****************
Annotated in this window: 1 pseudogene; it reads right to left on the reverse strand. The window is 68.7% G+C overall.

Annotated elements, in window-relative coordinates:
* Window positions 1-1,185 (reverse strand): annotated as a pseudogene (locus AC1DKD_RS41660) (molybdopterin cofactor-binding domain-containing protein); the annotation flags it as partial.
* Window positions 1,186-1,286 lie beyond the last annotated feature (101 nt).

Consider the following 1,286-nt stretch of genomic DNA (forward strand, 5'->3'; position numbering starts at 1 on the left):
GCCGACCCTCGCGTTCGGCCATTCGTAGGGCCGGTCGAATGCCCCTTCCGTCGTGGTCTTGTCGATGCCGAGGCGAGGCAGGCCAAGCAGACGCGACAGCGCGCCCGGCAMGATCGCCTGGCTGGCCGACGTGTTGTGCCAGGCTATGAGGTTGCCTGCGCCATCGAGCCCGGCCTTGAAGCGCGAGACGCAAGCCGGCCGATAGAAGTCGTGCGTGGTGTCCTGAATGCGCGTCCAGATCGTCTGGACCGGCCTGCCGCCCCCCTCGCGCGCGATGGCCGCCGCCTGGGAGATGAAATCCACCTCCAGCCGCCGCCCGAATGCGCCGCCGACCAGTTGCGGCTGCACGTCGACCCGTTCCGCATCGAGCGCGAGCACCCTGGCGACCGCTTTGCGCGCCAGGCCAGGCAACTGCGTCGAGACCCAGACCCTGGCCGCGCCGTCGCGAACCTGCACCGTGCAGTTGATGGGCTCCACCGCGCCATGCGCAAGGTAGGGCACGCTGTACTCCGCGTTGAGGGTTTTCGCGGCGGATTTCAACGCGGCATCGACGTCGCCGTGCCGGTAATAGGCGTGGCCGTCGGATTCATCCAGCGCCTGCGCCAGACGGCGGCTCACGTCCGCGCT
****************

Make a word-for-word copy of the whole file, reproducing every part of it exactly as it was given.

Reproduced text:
Annotated in this window: 1 pseudogene; it reads right to left on the reverse strand. The window is 68.7% G+C overall.

Annotated elements, in window-relative coordinates:
* Window positions 1-1,185 (reverse strand): annotated as a pseudogene (locus AC1DKD_RS41660) (molybdopterin cofactor-binding domain-containing protein); the annotation flags it as partial.
* Window positions 1,186-1,286 lie beyond the last annotated feature (101 nt).

Consider the following 1,286-nt stretch of genomic DNA (forward strand, 5'->3'; position numbering starts at 1 on the left):
GCCGACCCTCGCGTTCGGCCATTCGTAGGGCCGGTCGAATGCCCCTTCCGTCGTGGTCTTGTCGATGCCGAGGCGAGGCAGGCCAAGCAGACGCGACAGCGCGCCCGGCAMGATCGCCTGGCTGGCCGACGTGTTGTGCCAGGCTATGAGGTTGCCTGCGCCATCGAGCCCGGCCTTGAAGCGCGAGACGCAAGCCGGCCGATAGAAGTCGTGCGTGGTGTCCTGAATGCGCGTCCAGATCGTCTGGACCGGCCTGCCGCCCCCCTCGCGCGCGATGGCCGCCGCCTGGGAGATGAAATCCACCTCCAGCCGCCGCCCGAATGCGCCGCCGACCAGTTGCGGCTGCACGTCGACCCGTTCCGCATCGAGCGCGAGCACCCTGGCGACCGCTTTGCGCGCCAGGCCAGGCAACTGCGTCGAGACCCAGACCCTGGCCGCGCCGTCGCGAACCTGCACCGTGCAGTTGATGGGCTCCACCGCGCCATGCGCAAGGTAGGGCACGCTGTACTCCGCGTTGAGGGTTTTCGCGGCGGATTTCAACGCGGCATCGACGTCGCCGTGCCGGTAATAGGCGTGGCCGTCGGATTCATCCAGCGCCTGCGCCAGACGGCGGCTCACGTCCGCGCT